Yoga is an extremely old discipline incorporating a range of postures with breathing exercises and meditation techniques. It seeks to improve not only your physical health, but also your emotional, mental and social well-being. This article outlines the different forms of yoga to help you decide which one is right for you.
Yoga is a 2,500+ year old discipline that seeks to improve your health as well as your physical, emotional, mental and social well-being. It does this through the use of a range of different postures, breathing exercises and meditation techniques. In simple terms, it is about giving care to your mind, body and breath. In today’s busy world, many people are turning to this form of training as a way of relieving and managing their daily stress.
Exercises focus on increasing your body’s efficiency and overall health by putting pressure on the glandular systems. Yoga also aims to improve the health and function of your body and mind through breathing techniques. When exercises and breathing techniques are used in combination correctly and regularly, they can become a powerful method of achieving physical, mental and emotional wellbeing.
There are 4 main classifications of yoga: Karma which utilises the body; Jnāna which utilises the mind; Bhakti which utilises the emotions and Kriya which utilises the energy. All forms of yoga fall within the gamut of one or more of these categories.
Yoga exercises are a series of static postures (called asanas) which are held for a period of time and performed in concert with the breathing techniques. A class or session normally begins with simple postures and gradually move toward more challenging ones. Each session or class should be designed to work every part of your body.
There are a number of different styles of yoga and gyms and dedicated studios don’t necessarily practice them all. As a guide, below is a summary of a number of the different styles you may encounter.
- HATHA – Slow-paced and gentle, this is a good form for beginners.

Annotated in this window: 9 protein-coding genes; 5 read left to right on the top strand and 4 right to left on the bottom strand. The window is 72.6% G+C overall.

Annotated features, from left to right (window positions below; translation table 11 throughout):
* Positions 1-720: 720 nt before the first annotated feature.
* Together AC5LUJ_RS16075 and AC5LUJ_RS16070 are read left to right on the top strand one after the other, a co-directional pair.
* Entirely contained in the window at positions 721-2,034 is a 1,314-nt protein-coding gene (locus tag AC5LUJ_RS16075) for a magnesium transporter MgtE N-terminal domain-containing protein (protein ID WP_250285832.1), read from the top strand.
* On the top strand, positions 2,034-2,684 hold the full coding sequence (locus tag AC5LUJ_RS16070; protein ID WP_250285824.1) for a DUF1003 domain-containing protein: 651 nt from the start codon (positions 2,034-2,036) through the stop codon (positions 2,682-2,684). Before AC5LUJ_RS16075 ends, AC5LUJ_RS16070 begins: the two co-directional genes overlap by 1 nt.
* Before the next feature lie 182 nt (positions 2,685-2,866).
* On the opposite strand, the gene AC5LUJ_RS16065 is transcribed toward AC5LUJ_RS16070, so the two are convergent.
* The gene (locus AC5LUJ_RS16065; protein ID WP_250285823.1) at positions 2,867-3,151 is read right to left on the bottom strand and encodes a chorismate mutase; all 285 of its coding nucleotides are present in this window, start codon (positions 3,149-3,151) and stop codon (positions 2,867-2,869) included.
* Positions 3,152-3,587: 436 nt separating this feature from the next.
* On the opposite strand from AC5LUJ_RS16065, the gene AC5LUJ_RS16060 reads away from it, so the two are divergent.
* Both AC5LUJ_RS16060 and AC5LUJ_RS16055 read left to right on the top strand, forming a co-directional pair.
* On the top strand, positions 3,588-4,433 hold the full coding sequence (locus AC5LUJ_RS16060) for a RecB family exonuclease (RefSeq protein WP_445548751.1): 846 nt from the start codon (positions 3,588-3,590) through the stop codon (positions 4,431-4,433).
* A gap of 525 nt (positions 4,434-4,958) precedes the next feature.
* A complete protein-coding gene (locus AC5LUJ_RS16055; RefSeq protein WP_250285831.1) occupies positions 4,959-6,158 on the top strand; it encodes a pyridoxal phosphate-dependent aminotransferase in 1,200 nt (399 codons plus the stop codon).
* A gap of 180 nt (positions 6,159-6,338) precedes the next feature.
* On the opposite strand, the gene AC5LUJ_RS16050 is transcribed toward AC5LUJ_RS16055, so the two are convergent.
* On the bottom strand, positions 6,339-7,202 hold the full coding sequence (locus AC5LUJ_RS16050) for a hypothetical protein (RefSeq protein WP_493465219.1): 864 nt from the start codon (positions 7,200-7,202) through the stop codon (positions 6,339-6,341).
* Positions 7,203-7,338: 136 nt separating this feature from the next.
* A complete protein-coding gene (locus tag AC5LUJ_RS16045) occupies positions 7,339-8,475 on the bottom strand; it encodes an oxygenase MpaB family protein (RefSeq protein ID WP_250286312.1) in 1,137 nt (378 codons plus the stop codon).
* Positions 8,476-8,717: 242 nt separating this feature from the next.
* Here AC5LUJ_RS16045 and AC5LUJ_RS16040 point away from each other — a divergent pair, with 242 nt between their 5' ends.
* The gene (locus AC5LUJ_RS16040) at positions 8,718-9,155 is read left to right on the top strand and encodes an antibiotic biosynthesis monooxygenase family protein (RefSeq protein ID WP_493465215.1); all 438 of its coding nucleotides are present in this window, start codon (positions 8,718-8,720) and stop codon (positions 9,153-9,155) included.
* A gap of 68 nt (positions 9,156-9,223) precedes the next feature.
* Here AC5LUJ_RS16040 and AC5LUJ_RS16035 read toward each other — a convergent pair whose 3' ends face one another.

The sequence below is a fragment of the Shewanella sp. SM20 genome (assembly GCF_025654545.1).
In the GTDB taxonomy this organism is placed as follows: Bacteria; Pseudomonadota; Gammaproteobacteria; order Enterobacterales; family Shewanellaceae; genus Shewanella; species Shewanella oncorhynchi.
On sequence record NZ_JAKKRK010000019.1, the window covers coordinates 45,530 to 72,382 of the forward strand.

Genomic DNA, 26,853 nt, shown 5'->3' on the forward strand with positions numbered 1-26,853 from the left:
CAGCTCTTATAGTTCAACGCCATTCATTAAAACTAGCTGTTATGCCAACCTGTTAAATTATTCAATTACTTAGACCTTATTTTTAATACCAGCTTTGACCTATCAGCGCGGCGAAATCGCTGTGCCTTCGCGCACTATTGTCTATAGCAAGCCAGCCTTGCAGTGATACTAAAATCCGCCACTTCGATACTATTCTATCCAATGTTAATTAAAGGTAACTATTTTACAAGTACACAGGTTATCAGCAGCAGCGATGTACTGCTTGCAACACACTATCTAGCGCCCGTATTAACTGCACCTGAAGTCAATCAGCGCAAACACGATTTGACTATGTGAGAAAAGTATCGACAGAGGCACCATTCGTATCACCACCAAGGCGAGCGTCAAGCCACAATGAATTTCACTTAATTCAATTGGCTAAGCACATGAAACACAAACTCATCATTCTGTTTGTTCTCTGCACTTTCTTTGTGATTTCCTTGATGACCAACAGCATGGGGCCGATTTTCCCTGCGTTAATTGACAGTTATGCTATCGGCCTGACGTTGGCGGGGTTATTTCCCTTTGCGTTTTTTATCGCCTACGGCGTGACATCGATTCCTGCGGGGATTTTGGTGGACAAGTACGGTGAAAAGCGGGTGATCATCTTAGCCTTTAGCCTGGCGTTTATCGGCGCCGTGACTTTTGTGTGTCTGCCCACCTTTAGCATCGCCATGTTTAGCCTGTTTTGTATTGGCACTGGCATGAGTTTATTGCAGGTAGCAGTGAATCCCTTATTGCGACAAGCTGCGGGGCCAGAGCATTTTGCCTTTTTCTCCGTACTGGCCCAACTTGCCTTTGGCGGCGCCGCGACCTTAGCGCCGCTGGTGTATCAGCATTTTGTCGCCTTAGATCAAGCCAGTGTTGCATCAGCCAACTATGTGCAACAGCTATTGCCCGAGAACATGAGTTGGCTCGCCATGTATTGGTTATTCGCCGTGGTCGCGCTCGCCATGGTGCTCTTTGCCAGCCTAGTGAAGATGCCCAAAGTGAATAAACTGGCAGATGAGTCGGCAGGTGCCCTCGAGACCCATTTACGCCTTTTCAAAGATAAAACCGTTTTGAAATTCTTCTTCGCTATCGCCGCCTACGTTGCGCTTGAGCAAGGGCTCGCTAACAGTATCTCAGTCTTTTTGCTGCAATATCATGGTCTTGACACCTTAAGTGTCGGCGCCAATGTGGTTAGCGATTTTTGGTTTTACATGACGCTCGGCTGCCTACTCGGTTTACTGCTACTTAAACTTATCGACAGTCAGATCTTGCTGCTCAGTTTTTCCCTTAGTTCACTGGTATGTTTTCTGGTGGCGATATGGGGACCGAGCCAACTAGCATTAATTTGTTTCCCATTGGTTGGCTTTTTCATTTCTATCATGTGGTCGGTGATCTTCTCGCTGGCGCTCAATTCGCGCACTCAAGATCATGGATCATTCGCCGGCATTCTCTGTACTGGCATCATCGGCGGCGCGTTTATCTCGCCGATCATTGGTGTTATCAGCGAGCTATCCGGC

- VINYASA – A more vigorous style of yoga. It consists of a series of poses known as “Sun Salutations” that match movement to breathing.
- BIKRAM (HOT YOGA) – Undertaken in a hot room and believed to be cleansing. This form of yoga loosens your muscles and increases your level of sweat.
- ASHTANGA (POWER YOGA) – Fast-paced and intense style with constant movement from one pose to the next.
- IYENGAR – Focuses on body alignment and technique. Poses are held for longer periods to maximise benefits and minimise the risk of injury.
The practice of asanas develops strength and flexibility while soothing your nerves and calming your mind. Asanas are designed to impact your whole body. This includes muscles and joints to glands, nerves, respiration and the brain. When performed correctly and regularly, there are a number of benefits including:
- Reduced stress levels
- A feeling of inner peace
- Increased energy
- Improved strength, flexibility and posture
- Potential normalisation of blood pressure. As asanas hold muscle tension for a short period of time, they can improve cardiovascular fitness and circulation.
- Improved digestion through better circulation and the massaging affect of surrounding muscles
- Release of muscle and joint tension
In a similar way to massage, yoga can be a great complementary activity to support your overall health and fitness journey. Reduced stress levels and a feeling of inner peace will help with the quality of your sleep which in turn helps your body recover from the rigors of training.
Where do I find gyms that provide yoga classes?
A huge number of gyms provide free access to classes as part of your membership. To find the ones closest to you, enter your address or suburb in our search page and then filter for Yoga. We have more than 2,500 gyms in our database from across Australia. It’s so easy to suss out gyms!